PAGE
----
On our path to this driverless world, sharing the road with self-driving cars, my “drive” home is only going to get better with the likes of Waymo and its fellow travelers, all sharpening their AI, hungry to learn our communication methods. The “silence” of driverless cars will be broken as we progress from fragmented human communications not understood by cars to intelligent, nuanced cognitive communication from the many things on the road.
About the Author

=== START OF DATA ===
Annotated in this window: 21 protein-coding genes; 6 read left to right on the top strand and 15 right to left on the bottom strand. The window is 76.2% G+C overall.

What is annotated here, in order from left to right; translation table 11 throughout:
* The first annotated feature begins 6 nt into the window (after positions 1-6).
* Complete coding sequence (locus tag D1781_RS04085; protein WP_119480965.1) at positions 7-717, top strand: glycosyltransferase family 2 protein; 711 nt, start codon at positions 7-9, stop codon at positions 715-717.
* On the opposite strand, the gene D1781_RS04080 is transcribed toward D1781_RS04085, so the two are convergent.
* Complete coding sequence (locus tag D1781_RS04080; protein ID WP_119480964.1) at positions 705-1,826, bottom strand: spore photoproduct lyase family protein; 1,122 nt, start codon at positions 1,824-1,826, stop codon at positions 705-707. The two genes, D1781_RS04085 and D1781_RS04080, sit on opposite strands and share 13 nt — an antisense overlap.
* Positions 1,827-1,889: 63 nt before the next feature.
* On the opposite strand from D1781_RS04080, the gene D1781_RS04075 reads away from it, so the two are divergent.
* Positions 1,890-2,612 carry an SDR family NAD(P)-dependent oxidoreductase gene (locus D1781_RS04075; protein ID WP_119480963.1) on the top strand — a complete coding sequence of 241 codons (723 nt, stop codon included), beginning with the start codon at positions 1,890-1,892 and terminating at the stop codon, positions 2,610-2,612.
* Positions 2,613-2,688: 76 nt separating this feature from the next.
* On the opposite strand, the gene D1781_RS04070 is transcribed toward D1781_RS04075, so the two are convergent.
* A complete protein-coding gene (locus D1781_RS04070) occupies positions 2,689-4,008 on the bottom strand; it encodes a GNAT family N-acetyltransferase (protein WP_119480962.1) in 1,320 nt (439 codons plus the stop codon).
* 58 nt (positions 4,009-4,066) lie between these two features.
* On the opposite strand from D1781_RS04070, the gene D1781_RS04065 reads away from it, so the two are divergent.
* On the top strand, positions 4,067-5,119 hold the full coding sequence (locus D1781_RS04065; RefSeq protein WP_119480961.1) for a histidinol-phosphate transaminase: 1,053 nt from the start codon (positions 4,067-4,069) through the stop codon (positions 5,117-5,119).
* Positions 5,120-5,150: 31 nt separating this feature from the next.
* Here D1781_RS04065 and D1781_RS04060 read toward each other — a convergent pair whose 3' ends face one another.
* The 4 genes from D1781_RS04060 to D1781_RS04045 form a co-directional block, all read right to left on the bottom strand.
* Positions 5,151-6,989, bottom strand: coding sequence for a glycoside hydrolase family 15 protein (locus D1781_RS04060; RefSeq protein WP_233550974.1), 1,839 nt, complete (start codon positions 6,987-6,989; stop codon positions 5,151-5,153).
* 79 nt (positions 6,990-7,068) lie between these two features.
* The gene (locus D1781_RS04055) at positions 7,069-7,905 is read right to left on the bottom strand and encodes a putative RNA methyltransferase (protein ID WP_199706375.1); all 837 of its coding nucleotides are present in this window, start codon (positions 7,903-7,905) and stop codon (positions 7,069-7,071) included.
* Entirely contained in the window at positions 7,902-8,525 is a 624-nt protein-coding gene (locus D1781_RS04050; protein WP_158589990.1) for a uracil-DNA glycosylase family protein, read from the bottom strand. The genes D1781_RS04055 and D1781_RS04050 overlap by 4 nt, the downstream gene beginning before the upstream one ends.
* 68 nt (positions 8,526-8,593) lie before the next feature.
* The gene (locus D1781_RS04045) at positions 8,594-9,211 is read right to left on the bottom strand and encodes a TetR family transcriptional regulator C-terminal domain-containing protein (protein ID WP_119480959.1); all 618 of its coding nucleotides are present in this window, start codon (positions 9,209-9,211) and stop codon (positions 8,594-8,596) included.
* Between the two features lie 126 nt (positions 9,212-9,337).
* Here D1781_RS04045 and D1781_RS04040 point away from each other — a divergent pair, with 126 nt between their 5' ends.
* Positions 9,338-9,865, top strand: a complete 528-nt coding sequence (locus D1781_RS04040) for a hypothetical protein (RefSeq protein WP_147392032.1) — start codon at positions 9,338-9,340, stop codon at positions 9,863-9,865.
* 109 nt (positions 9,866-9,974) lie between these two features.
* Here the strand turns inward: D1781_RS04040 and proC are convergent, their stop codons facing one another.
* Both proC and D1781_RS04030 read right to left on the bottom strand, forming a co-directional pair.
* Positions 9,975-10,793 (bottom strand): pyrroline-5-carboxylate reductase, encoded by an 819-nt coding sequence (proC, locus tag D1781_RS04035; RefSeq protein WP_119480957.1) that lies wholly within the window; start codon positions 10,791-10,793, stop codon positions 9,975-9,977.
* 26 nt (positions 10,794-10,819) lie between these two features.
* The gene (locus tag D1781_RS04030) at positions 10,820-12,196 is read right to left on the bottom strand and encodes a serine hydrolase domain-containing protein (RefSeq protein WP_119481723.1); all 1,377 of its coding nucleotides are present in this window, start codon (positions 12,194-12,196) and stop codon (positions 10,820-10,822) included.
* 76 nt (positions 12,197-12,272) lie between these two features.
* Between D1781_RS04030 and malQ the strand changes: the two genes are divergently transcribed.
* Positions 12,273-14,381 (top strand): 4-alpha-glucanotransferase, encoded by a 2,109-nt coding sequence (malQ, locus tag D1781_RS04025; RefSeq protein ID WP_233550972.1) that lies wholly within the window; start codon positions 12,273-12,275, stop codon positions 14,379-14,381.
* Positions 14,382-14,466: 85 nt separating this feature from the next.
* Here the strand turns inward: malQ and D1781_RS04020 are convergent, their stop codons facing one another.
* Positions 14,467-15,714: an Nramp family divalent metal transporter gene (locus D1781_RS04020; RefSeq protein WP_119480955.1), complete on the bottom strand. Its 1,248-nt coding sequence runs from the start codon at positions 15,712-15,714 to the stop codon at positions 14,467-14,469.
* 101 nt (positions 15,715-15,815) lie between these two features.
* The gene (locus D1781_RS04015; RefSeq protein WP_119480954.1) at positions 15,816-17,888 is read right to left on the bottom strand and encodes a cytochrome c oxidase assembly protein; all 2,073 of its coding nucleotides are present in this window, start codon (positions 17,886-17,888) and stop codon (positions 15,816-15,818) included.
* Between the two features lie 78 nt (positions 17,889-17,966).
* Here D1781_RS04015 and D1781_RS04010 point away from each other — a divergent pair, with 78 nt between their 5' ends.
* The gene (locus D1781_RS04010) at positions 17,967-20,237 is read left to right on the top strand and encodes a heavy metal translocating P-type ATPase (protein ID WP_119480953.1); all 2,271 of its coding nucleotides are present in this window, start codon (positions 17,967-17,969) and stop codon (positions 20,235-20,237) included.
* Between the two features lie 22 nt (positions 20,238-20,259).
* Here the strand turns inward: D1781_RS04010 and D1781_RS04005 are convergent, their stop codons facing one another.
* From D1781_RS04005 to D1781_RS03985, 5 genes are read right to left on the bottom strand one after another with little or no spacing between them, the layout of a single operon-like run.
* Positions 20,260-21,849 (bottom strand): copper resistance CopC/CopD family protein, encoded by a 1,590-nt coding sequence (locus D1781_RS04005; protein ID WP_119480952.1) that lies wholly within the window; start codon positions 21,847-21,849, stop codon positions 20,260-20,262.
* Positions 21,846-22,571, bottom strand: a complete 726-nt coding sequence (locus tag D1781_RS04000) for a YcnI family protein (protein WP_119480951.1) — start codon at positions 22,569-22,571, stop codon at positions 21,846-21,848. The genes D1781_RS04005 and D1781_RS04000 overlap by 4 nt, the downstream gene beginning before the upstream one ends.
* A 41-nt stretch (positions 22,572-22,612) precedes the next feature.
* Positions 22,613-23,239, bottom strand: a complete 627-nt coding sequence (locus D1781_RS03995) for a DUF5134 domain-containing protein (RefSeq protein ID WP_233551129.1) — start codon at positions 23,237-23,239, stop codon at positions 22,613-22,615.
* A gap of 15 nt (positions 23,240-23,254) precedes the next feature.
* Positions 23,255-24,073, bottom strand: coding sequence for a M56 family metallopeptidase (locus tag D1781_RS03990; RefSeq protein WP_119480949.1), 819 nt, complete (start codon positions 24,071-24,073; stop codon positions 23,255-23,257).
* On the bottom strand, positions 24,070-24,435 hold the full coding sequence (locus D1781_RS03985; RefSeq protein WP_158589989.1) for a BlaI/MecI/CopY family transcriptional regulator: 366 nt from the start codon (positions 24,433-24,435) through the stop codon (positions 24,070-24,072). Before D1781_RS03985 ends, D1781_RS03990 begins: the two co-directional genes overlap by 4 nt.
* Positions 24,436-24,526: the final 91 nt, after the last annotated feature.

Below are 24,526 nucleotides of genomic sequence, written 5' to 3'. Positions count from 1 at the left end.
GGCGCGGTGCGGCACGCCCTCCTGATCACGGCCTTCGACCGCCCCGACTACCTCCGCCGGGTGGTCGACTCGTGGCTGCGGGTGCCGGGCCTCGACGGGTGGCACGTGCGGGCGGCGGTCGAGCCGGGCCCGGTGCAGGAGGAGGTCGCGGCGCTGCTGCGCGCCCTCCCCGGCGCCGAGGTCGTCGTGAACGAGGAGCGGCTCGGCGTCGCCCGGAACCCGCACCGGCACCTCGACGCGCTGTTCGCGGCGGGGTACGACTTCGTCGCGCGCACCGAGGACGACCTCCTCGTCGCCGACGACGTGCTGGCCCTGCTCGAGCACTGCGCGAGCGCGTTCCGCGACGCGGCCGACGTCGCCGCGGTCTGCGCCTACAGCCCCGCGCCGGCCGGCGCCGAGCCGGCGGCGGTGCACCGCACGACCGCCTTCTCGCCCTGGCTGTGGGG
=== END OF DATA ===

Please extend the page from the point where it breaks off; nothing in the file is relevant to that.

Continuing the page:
Sudha Jamthe, CEO of IoTDisruptions.com, globally recognized technology futurist, and keynote speaker is the author of “2030 The Driverless World: Business Transformation from Autonomous Vehicles” and three IoT books. She brings twenty years of digital transformation experience in building organizations, shaping new technology ecosystems, and mentoring leaders at eBay, PayPal, Harcourt, and GTE. She has an MBA from Boston University, and teaches IoT Business at Stanford Continuing studies. Sudha also aspires to bring cognitive IoT and autonomous vehicles together.